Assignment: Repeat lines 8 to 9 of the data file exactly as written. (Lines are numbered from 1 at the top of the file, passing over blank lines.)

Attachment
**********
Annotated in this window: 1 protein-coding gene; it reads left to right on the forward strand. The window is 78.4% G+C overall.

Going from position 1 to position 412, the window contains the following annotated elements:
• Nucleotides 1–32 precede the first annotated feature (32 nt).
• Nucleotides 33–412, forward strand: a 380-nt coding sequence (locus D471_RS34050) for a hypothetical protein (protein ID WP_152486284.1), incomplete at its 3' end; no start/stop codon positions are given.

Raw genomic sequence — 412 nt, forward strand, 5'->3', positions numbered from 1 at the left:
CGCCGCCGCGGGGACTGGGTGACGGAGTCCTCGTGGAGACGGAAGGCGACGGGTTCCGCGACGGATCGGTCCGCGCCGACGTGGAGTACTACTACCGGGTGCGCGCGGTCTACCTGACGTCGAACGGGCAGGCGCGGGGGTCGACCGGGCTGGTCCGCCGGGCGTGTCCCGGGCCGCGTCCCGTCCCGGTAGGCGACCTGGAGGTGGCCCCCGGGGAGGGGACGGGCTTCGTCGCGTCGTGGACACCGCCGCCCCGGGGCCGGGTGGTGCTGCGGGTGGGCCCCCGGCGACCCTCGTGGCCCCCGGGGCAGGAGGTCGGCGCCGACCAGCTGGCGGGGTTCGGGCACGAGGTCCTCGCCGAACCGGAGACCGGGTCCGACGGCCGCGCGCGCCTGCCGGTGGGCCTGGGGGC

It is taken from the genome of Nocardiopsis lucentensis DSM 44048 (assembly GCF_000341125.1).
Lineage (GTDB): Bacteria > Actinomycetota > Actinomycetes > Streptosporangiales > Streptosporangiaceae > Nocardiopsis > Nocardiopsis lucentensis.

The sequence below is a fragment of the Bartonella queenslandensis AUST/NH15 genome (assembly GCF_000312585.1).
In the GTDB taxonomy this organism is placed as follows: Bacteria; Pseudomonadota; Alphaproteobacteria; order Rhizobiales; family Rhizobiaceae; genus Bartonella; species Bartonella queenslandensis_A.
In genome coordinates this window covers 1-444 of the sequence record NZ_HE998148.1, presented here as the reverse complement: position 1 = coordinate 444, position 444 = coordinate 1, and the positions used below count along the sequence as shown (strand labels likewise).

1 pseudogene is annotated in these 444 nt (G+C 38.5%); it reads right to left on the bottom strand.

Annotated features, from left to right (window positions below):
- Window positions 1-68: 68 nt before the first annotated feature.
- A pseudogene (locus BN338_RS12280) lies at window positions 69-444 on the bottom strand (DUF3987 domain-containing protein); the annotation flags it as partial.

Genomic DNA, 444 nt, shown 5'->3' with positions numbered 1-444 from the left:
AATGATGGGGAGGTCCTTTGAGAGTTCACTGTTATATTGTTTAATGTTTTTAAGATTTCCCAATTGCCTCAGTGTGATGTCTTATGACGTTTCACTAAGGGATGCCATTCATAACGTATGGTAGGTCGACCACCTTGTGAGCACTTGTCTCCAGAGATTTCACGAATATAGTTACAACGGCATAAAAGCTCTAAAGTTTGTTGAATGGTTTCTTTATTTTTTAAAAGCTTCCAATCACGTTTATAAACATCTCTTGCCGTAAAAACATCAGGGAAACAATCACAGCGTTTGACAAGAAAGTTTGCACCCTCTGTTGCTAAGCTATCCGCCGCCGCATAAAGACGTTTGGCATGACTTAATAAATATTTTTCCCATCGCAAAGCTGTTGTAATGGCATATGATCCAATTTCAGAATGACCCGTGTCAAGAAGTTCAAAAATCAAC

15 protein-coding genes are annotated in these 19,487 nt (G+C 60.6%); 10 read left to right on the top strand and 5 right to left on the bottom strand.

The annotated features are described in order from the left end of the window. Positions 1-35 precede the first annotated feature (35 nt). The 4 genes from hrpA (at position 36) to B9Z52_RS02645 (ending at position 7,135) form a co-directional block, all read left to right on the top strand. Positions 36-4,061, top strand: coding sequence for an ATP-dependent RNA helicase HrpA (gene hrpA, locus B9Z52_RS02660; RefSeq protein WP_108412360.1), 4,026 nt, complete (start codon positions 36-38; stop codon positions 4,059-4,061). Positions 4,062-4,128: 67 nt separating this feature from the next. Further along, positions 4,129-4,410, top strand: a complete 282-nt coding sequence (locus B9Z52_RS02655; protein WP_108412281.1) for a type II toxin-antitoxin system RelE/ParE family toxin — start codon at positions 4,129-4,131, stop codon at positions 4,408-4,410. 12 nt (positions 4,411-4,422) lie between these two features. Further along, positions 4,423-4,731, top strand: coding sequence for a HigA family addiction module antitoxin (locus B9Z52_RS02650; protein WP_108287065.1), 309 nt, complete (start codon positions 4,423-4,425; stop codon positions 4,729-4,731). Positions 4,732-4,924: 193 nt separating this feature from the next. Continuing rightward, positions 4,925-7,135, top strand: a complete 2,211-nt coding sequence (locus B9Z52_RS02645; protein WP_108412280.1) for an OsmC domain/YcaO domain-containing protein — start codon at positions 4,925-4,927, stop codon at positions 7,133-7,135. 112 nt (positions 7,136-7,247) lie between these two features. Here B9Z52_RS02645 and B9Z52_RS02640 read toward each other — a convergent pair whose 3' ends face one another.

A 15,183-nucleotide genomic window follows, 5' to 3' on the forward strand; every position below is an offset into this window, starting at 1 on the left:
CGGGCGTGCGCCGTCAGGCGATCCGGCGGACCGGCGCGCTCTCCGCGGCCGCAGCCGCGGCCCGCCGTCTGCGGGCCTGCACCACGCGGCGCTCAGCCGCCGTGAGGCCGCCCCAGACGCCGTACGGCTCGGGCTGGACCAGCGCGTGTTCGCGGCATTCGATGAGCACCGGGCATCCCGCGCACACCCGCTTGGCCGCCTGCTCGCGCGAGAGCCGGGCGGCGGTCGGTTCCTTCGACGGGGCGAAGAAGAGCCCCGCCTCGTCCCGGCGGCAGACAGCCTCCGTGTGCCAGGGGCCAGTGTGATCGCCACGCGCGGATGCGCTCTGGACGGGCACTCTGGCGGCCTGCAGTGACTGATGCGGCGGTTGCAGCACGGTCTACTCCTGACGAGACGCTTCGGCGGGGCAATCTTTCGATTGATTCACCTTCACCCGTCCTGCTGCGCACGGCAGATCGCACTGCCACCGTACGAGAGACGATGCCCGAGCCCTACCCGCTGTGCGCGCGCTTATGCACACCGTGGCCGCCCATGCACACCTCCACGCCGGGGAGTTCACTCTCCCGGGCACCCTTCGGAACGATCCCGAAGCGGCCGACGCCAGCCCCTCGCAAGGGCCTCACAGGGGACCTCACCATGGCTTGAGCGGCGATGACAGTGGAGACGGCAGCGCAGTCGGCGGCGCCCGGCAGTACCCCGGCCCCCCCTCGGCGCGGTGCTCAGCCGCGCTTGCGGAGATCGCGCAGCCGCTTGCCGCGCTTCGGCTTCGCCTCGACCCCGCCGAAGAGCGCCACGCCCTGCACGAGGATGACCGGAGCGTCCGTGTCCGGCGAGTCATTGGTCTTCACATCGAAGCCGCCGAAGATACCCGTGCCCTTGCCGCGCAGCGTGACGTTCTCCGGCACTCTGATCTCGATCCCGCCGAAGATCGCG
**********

Lineage (GTDB): Bacteria > Actinomycetota > Actinomycetes > Streptosporangiales > Streptosporangiaceae > Nocardiopsis > Nocardiopsis lucentensis.

The sequence below is a fragment of the Bartonella queenslandensis AUST/NH15 genome (assembly GCF_000312585.1).